With six feet of hood separating the driver from the front of the Mercedes 500K, there had to be something important under all that elegantly styled sheet metal. In this case, it was a legend - and an enormous engine. The early thirties saw Daimler-Benz begin to design high-speed touring cars, with the 500K one of the proudest accomplishments. The eight-cylinder, 5-liter big-bore engine was supercharged with the 'K' standing for Kompressor, and engaging it rewarded drivers with a distinctive C-note from the 500K's whining blower. The steering was stiff at lower speeds, but one look at the body (there were nine options) made it clear that speed would never be a problem. The car has four-wheel independent suspension, and is capable of hitting over 100 mph in top gear. This car was rebodied from a 540K to a 500K Special Roadster in 2000, and the engine and chassis numbers are matching.
After lengthy negotiations with Dr. Harald Alfers of Dusseldorf, Germany, the present owner purchased the Special K Package Mercedes, which Carrosserie Kong of Bassel, Switzerland, had started to re-body in 1992. Included in the package were a 1935 500K cabriolet B with the frame shortened, the engine repositioned, new wood body frame and a number of Special Roadster trim pieces. In 1996, Alfers moved the Special K Project from Kong to Frantz Prahl Klassische Automobile in Olendorf, Germany. The present owner purchased the project from Alfeers in 1997 and chose to have Prahl complete the project. After three years, many calls, letters and a number of trips to Germany, the project was completed and arrived in New York City in August of 2000.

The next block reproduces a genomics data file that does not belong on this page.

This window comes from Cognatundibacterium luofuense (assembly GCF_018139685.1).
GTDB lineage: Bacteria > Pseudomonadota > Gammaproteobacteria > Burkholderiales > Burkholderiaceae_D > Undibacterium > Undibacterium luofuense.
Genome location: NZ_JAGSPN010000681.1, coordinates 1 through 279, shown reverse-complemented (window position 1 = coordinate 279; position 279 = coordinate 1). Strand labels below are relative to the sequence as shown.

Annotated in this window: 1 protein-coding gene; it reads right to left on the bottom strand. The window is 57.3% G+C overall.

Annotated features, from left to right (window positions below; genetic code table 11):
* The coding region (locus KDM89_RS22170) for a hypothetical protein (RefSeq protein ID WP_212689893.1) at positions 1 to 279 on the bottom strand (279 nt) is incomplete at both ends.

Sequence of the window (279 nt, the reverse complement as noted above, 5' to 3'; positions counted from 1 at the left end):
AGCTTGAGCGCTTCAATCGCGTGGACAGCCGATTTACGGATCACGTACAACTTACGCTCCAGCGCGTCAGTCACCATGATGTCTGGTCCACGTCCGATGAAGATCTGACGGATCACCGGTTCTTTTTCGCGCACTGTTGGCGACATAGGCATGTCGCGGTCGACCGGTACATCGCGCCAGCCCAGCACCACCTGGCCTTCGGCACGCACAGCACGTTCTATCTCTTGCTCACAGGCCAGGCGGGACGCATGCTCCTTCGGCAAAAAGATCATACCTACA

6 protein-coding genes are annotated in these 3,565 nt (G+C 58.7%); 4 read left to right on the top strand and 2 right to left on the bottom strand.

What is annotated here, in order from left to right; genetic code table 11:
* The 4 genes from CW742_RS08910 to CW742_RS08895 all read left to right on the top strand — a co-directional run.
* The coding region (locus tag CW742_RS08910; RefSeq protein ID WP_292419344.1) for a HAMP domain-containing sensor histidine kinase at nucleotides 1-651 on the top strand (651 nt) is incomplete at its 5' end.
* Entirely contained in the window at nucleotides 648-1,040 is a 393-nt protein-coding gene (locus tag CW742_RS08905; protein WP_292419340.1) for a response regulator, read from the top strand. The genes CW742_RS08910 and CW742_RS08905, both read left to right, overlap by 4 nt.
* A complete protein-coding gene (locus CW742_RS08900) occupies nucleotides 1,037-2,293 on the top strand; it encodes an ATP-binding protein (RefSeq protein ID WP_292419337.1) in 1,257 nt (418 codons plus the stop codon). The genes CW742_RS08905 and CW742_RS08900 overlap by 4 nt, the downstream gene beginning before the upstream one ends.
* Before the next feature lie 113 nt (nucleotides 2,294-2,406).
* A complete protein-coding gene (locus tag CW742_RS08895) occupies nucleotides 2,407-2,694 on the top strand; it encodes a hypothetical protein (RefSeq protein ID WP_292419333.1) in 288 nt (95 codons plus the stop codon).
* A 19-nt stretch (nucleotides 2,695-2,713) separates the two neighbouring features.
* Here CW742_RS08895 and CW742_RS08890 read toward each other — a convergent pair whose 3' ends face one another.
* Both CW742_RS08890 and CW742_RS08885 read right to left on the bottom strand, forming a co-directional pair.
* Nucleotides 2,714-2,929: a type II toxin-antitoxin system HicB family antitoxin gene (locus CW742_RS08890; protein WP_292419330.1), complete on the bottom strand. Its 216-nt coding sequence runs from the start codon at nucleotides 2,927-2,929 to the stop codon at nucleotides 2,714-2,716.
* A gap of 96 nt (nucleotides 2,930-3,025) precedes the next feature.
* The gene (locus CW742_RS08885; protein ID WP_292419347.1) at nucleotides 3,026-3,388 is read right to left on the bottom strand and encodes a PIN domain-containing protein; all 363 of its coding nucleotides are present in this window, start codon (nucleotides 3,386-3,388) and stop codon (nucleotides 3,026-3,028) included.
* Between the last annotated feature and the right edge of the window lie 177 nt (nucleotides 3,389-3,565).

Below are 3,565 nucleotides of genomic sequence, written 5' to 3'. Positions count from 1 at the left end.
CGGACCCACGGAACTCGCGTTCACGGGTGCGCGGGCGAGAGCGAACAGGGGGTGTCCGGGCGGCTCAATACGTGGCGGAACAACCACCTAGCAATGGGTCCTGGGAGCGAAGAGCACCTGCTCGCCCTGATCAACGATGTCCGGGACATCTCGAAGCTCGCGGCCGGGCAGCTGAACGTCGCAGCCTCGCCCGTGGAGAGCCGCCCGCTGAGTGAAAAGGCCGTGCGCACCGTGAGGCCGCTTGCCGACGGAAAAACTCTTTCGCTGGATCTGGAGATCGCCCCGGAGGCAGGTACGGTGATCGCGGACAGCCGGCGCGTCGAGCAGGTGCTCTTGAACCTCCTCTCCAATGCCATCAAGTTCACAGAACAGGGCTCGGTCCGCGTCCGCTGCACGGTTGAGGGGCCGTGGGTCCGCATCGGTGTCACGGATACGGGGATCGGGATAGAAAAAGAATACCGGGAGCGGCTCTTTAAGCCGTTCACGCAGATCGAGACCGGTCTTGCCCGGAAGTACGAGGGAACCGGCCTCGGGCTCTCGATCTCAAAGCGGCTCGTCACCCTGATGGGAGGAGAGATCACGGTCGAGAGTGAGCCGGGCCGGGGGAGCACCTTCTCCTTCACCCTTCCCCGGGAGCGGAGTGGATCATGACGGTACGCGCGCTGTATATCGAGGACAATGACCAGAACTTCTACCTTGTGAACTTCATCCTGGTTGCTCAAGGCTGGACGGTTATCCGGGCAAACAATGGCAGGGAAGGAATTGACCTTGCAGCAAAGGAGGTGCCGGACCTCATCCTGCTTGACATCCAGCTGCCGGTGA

The car rides on a stretched 129.5-inch wheelbase and is fitted with four-wheel independent suspension with coil springs, a 12-volt electrical system, vacuum assisted hydraulic brakes and electric windshield wipers.
Only 29 of these cars were originally built and only 20 remain in modern times.Also photographed at :